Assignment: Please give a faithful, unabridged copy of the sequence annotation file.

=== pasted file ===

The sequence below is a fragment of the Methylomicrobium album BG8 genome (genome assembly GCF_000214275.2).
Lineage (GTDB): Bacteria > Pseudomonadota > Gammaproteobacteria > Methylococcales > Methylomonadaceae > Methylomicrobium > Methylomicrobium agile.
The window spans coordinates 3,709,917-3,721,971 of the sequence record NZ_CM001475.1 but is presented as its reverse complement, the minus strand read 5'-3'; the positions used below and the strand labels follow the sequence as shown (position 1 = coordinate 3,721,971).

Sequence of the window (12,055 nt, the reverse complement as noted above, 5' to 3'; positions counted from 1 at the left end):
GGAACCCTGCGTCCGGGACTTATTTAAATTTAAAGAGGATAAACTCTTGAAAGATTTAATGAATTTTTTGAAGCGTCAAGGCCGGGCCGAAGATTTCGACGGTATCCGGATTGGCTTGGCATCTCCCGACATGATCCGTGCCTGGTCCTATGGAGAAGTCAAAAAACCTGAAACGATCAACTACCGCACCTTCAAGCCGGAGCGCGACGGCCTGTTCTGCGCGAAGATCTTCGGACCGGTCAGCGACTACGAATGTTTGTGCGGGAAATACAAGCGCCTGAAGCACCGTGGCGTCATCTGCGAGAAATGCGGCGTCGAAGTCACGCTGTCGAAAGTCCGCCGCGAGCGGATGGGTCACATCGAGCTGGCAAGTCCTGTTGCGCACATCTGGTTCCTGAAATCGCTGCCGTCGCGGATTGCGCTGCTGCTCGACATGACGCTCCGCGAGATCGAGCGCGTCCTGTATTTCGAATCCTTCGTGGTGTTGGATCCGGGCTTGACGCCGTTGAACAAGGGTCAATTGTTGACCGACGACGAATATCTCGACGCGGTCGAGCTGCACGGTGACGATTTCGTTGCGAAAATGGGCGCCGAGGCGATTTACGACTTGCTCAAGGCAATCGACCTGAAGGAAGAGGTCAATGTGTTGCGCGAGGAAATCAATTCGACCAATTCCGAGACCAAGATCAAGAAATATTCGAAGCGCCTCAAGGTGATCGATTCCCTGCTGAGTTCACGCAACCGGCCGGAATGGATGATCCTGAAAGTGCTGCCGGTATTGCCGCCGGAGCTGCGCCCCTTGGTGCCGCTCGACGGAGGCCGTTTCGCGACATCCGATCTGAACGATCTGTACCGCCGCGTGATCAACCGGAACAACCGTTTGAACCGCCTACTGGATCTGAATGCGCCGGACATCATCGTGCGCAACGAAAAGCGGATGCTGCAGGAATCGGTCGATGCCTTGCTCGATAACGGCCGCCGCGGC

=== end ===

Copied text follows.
The sequence below is a fragment of the Methylomicrobium album BG8 genome (genome assembly GCF_000214275.2).
Lineage (GTDB): Bacteria > Pseudomonadota > Gammaproteobacteria > Methylococcales > Methylomonadaceae > Methylomicrobium > Methylomicrobium agile.
The window spans coordinates 3,709,917-3,721,971 of the sequence record NZ_CM001475.1 but is presented as its reverse complement, the minus strand read 5'-3'; the positions used below and the strand labels follow the sequence as shown (position 1 = coordinate 3,721,971).

Sequence of the window (12,055 nt, the reverse complement as noted above, 5' to 3'; positions counted from 1 at the left end):
GGAACCCTGCGTCCGGGACTTATTTAAATTTAAAGAGGATAAACTCTTGAAAGATTTAATGAATTTTTTGAAGCGTCAAGGCCGGGCCGAAGATTTCGACGGTATCCGGATTGGCTTGGCATCTCCCGACATGATCCGTGCCTGGTCCTATGGAGAAGTCAAAAAACCTGAAACGATCAACTACCGCACCTTCAAGCCGGAGCGCGACGGCCTGTTCTGCGCGAAGATCTTCGGACCGGTCAGCGACTACGAATGTTTGTGCGGGAAATACAAGCGCCTGAAGCACCGTGGCGTCATCTGCGAGAAATGCGGCGTCGAAGTCACGCTGTCGAAAGTCCGCCGCGAGCGGATGGGTCACATCGAGCTGGCAAGTCCTGTTGCGCACATCTGGTTCCTGAAATCGCTGCCGTCGCGGATTGCGCTGCTGCTCGACATGACGCTCCGCGAGATCGAGCGCGTCCTGTATTTCGAATCCTTCGTGGTGTTGGATCCGGGCTTGACGCCGTTGAACAAGGGTCAATTGTTGACCGACGACGAATATCTCGACGCGGTCGAGCTGCACGGTGACGATTTCGTTGCGAAAATGGGCGCCGAGGCGATTTACGACTTGCTCAAGGCAATCGACCTGAAGGAAGAGGTCAATGTGTTGCGCGAGGAAATCAATTCGACCAATTCCGAGACCAAGATCAAGAAATATTCGAAGCGCCTCAAGGTGATCGATTCCCTGCTGAGTTCACGCAACCGGCCGGAATGGATGATCCTGAAAGTGCTGCCGGTATTGCCGCCGGAGCTGCGCCCCTTGGTGCCGCTCGACGGAGGCCGTTTCGCGACATCCGATCTGAACGATCTGTACCGCCGCGTGATCAACCGGAACAACCGTTTGAACCGCCTACTGGATCTGAATGCGCCGGACATCATCGTGCGCAACGAAAAGCGGATGCTGCAGGAATCGGTCGATGCCTTGCTCGATAACGGCCGCCGCGGC